Four Hundred Texts on Love (Third Century) 47

Posted: June 12th, 2012 | Author: | Filed under: St. Maximos the Confessor | Tags: , , , , , | Comments Off on Four Hundred Texts on Love (Third Century) 47

96.  The things that distress us are not always the same as those that make us angry, the things that distress us being far more numerous than those which make us angry. For example, the fact that something has been broken, or lost, or that a certain person has died, may only distress us. But other things may both distress us and make us angry, if we lack the spirit of divine philosophy.

I think that’s a distinction we sometimes overlook. It’s not uncommon for us, in our distress, to become angry. To reduce it to a prosaic and simple level, it distresses us to lose our keys or break a dish. But those are not naturally matters of anger. We misplace stuff. Things get broken. These are the normal ebb and flow of life. How often, though, do we lose our keys and become angry that we cannot find them? Or we break a dish (much less when someone else breaks a dish) and are filled with fury? How can we combat the passion anger in those places where there is a natural connection between our distress and our anger if we are filled with anger when there is no such natural connection?


Four Hundred Texts on Love (Third Century) 46

Posted: June 7th, 2012 | Author: | Filed under: St. Maximos the Confessor | Tags: , , , , , | Comments Off on Four Hundred Texts on Love (Third Century) 46

93.  The angelic powers urge us towards what is holy. Our natural instincts and our probity of intention assist us. But the passions and sinfulness of intention reinforce the provocations of the demons.

It’s a struggle that’s in the air we breathe. We can no more escape this constant push and pull than we can escape ourselves. People didn’t turn to the desert as monastics to escape this struggle. They went to face it full on without the masks usually pulled over it. I think that we tend to misunderstand that aspect of the monastic call. It’s not about escape or hiding. It’s more about turning all of one’s resources toward this struggle on your own behalf and on the behalf of the world. At least that’s how it seems to me, even as I note that I’m thoroughly nothing like a monastic in any sense.


Four Hundred Texts on Love (Third Century) 45

Posted: June 5th, 2012 | Author: | Filed under: St. Maximos the Confessor | Tags: , , , | 1 Comment »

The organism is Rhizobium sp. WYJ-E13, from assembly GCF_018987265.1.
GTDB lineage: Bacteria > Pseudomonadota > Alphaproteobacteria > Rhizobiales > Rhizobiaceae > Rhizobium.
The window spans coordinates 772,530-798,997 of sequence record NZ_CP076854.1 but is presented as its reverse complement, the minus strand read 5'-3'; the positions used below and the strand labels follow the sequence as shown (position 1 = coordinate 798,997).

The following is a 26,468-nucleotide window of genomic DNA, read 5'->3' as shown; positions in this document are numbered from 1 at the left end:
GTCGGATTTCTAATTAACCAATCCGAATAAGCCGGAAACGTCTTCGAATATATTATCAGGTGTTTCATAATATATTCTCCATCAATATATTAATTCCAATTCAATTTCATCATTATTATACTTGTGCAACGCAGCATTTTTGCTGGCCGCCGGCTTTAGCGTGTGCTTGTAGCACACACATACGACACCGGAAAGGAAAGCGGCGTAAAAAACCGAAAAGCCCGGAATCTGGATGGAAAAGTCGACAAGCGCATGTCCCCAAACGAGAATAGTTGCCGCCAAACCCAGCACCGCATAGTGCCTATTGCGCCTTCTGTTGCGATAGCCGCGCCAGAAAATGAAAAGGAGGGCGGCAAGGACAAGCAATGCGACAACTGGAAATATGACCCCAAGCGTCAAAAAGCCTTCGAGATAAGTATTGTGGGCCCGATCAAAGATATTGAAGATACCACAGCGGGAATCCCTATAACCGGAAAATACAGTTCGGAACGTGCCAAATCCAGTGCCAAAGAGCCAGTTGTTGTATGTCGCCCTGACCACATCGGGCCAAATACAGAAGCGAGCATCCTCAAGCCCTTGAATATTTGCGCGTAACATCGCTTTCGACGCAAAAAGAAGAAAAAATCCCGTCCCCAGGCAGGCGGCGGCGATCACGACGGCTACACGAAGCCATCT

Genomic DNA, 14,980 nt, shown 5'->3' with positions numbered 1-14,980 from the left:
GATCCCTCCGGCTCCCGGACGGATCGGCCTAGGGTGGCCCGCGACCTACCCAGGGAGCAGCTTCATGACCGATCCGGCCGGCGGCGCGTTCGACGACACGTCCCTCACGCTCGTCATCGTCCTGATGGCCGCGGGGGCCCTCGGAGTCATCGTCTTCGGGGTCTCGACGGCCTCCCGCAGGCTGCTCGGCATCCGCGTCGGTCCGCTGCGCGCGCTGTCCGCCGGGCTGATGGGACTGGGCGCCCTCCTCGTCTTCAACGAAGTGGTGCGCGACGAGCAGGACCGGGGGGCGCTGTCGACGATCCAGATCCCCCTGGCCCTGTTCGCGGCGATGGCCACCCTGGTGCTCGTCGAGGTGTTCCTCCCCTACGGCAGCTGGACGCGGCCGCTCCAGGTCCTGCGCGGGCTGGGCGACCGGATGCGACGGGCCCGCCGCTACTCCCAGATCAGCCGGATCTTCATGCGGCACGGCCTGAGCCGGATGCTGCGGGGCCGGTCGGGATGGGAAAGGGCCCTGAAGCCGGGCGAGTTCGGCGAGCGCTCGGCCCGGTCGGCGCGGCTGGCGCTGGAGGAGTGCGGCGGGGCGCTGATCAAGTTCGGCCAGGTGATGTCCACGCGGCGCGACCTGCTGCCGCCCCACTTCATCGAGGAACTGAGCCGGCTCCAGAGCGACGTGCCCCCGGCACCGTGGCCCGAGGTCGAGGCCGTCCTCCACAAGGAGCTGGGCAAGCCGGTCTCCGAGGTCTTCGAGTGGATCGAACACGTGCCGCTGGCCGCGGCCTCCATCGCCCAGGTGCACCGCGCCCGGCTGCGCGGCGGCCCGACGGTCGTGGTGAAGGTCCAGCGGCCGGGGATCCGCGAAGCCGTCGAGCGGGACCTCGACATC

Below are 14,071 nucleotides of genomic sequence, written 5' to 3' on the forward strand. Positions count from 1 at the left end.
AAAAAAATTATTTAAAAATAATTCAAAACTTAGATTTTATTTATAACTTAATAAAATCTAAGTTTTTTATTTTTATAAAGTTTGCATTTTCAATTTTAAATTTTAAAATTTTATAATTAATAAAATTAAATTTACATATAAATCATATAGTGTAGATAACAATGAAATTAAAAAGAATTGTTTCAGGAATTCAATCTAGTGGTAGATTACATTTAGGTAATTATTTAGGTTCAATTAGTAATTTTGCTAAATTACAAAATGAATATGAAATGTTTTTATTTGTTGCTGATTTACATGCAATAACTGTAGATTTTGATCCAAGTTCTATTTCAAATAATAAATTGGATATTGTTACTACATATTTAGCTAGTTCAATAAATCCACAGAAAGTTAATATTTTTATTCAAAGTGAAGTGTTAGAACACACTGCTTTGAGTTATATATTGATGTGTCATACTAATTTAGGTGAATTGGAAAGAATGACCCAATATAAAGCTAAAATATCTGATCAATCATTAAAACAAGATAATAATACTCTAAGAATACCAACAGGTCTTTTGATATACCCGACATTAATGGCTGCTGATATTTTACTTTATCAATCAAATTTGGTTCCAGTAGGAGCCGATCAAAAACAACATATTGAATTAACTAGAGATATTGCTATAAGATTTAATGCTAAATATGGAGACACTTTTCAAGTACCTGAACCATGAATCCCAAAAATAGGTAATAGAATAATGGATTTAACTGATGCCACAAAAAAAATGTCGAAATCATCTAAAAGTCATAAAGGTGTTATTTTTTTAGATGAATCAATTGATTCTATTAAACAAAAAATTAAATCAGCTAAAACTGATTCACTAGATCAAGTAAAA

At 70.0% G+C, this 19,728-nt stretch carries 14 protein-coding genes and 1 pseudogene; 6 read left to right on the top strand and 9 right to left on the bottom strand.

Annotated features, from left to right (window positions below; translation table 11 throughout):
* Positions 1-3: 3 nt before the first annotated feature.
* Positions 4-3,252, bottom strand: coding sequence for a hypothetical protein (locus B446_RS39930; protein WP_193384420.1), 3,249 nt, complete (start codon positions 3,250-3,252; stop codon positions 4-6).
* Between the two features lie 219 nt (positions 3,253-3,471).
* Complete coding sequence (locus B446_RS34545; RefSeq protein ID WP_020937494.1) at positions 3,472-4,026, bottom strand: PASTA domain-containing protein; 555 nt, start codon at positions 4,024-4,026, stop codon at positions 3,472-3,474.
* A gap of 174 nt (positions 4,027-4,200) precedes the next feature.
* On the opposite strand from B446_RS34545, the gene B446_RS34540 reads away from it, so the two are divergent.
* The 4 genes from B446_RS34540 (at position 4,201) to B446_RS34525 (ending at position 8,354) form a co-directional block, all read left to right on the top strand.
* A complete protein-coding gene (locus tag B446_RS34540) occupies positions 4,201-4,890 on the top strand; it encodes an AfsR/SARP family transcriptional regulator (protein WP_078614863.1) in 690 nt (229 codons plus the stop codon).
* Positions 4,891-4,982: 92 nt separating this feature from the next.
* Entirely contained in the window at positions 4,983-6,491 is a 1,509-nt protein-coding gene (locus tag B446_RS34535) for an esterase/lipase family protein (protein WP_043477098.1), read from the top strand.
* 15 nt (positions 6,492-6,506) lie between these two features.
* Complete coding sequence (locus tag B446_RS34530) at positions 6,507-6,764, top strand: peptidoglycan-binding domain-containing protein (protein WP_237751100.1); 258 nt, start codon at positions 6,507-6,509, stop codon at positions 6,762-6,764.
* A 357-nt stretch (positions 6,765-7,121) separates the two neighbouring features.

92.  Our intellect lies between angel and demon, each of which works for its own ends, the one encouraging virtue and the other vice. The intellect has both the authority and the power to follow or resist whichever it wishes to.

As I’ve pointed out before, I believe the word they’ve chosen to translate “intellect” in these texts is nous, which is not an easy word to translate into English. Our nous is often disordered. It’s our receptive and experiential mind and it’s often like a radio receiver, tuning into to anything that’s broadcast. But we do have an ability to tune it and to choose what it receives. That does not imply it’s an easy task, but it is a possible task, which is something else entirely. And the fact that it is possible gives meaning to our struggle.


Four Hundred Texts on Love (Third Century) 44

Posted: May 31st, 2012 | Author: | Filed under: St. Maximos the Confessor | Tags: , , | Comments Off on Four Hundred Texts on Love (Third Century) 44

91.  You will find it hard to check the resentment of an envious person, for what he envies in you he considers his own misfortune. You cannot check his envy except by hiding from him the thing that arouses his passion. If this thing benefits many but fills him with resentment, which side will you take? You have to help the majority but without, as far as possible, disregarding him, and without being seduced by the cunning of the passion itself, for you are defending not the passion but the sufferer. You must in humility consider him superior to yourself, and always, everywhere and in every matter put his interest above yours. As for your own envy, you will be able to check it if you rejoice with the man whom you envy whenever he rejoices, and grieve whenever he grieves, thus fulfilling St Paul’s words, ‘Rejoice with those who rejoice, and weep with those who weep’ (Rom. 12:15).